He already has experienced plenty in his early days as the Giants’ starting quarterback.
There was his spectacular debut in a comeback win in Tampa, where he produced four total touchdowns, including the game-winning TD run late in the fourth quarter.
There was an efficient (albeit unremarkable) performance in an easy win over Washington last week, one that reinvigorated a team that suddenly found itself filled with hope.
And now this: a day of missed opportunities, of relentless pressure from the opposing defense, of no individual heroics and some rookie mistakes in a 28-10 loss to the Vikings at MetLife Stadium.
Welcome to the roller coaster that is the NFL, Daniel Jones.
The rookie passer had a mostly inauspicious game Sunday against a clearly superior Vikings defense, and the early litmus test showed there is plenty of room for improvement moving forward.
He wasn’t horrendous, mind you. He simply didn’t do enough to overcome the loss of running backs Saquon Barkley, who missed a second game with a high ankle sprain, and Wayne Gallman, who left with a concussion early in the game.
Jones didn’t get it done in the red zone, a particular source of consternation in his self-evaluation. And he couldn’t find enough completions to make up for his own team’s injury-depleted defense.
You therefore will not be surprised to know that Jones was critical of his own play. After all, he dwelled more on his mistakes than his successes in the back-to-back wins over Tampa Bay and Washington, so the blame was even more pronounced after he went 21-for-38 for 181 yards, one touchdown and an interception.
“Just not good enough,” Jones said. “I thought the plan was good going in. I thought we created a lot of opportunities for ourselves to make plays, and we didn’t make them. You’re not going to win if you can’t convert those opportunities. I’ve got to be better.”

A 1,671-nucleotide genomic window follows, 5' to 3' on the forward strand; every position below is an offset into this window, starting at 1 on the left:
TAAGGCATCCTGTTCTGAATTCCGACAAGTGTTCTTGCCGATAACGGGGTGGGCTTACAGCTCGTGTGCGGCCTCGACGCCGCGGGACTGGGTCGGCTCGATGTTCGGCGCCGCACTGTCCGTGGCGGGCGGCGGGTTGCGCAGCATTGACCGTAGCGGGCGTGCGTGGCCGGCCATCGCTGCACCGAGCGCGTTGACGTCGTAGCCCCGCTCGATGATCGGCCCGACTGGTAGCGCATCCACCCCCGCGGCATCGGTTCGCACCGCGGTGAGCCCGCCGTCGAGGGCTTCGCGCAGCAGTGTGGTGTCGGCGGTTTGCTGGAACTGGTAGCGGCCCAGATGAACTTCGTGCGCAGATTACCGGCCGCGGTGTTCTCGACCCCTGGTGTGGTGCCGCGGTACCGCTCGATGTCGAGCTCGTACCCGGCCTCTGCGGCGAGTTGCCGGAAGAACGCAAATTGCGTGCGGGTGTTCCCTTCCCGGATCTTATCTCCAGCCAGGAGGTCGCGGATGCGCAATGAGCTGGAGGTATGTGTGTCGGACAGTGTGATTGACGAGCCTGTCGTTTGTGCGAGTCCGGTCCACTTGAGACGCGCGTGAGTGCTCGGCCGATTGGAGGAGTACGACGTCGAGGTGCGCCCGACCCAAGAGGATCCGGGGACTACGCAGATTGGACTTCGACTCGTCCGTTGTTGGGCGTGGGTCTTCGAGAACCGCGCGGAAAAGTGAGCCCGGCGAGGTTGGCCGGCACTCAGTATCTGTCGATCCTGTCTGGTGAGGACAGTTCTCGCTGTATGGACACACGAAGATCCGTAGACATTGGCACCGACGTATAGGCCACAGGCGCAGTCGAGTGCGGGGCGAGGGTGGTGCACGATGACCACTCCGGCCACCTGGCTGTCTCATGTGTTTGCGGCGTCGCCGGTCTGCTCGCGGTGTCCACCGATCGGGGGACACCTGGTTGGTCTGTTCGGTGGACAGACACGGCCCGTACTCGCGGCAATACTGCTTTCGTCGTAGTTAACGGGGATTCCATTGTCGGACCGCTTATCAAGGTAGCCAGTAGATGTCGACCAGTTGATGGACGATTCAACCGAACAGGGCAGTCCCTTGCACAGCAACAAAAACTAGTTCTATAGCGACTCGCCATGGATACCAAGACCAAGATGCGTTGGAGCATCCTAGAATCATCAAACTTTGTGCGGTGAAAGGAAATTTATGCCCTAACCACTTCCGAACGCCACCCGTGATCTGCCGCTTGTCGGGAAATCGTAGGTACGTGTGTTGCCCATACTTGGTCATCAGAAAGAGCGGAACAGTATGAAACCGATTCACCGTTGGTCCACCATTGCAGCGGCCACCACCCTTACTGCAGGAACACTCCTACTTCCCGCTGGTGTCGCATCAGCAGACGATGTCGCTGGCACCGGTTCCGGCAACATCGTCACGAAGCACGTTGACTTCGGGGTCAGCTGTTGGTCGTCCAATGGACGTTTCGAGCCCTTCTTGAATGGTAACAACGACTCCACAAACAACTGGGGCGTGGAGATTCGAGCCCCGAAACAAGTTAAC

Jones was off just enough to miss some big plays that might have at least made it more competitive, even if it was unrealistic to expect him to overcome the Giants’ defensive woes.
He overthrew a long pass to a wide-open Sterling Shepard on his first drive. He later threw too high to Shepard in the back of the end zone. He missed nearly half of his attempted passes to tight end Evan Engram.
“When you play a good defense like Minnesota, you need to convert those,” he said. “I’ve got to be better in those situations, and we’ve got to take advantage of those. You can’t afford to miss those against a team like that.”
But it wasn’t all bad for Jones. He did throw a nice 35-yard touchdown pass to rookie Darius Slayton to move within 10-7. Despite weathering a sustained pass rush that resulted in four sacks, he did not fumble. He also earned the respect of his opponents.
“I want to give a shout-out to the rook,” Vikings defensive end Everson Griffin said. “He’s doing really good. He’s shown courage. He’s a good player, so I see good things happening for him in the future.”
There are growing pains for any rookie quarterback, and Jones is no exception. It is a difficult apprenticeship, one that will continue against the defending Super Bowl champion Patriots on Thursday night in Foxborough against a quarterback he grew up admiring.
Jones remains unbowed and is unafraid to go up against Tom Brady. In fact, he rather likes the idea of playing again so soon after defeat.
“We’re looking forward to the quick turnaround, the fact that we get to play four days from now, so I think we’re excited,” he said. “It gives us a chance to get back out there and correct some of the things we need to correct.”
Of Brady, Jones said he “watched everyone growing up and enjoyed everyone, but he’s been one of the best guys for a long time.”
Jones could encounter the same fate that awaits just about everyone who ventures into the home of the longest-lasting dynasty in NFL history. Brady figures to pick apart a defense that is severely undermanned at linebacker, and Jones will be going against a defense that may be Bill Belichick’s best in all his years in New England. He welcomes the opportunity.
“It’s going to be a different week in terms of how we practice and prepare,” he said, “but I’m confident we’ll be able to do it. It’s about making sure we’re efficient and prepared to play.”
There was little margin for error against the Vikings, and there will be even less against the Patriots. As Jones now knows firsthand, the learning curve is steep.
It’s one of the first lessons for a quarterback growing up in the NFL.
It’s now on Jones to emerge from the early trials and be better equipped for the long and sometimes painful journey ahead.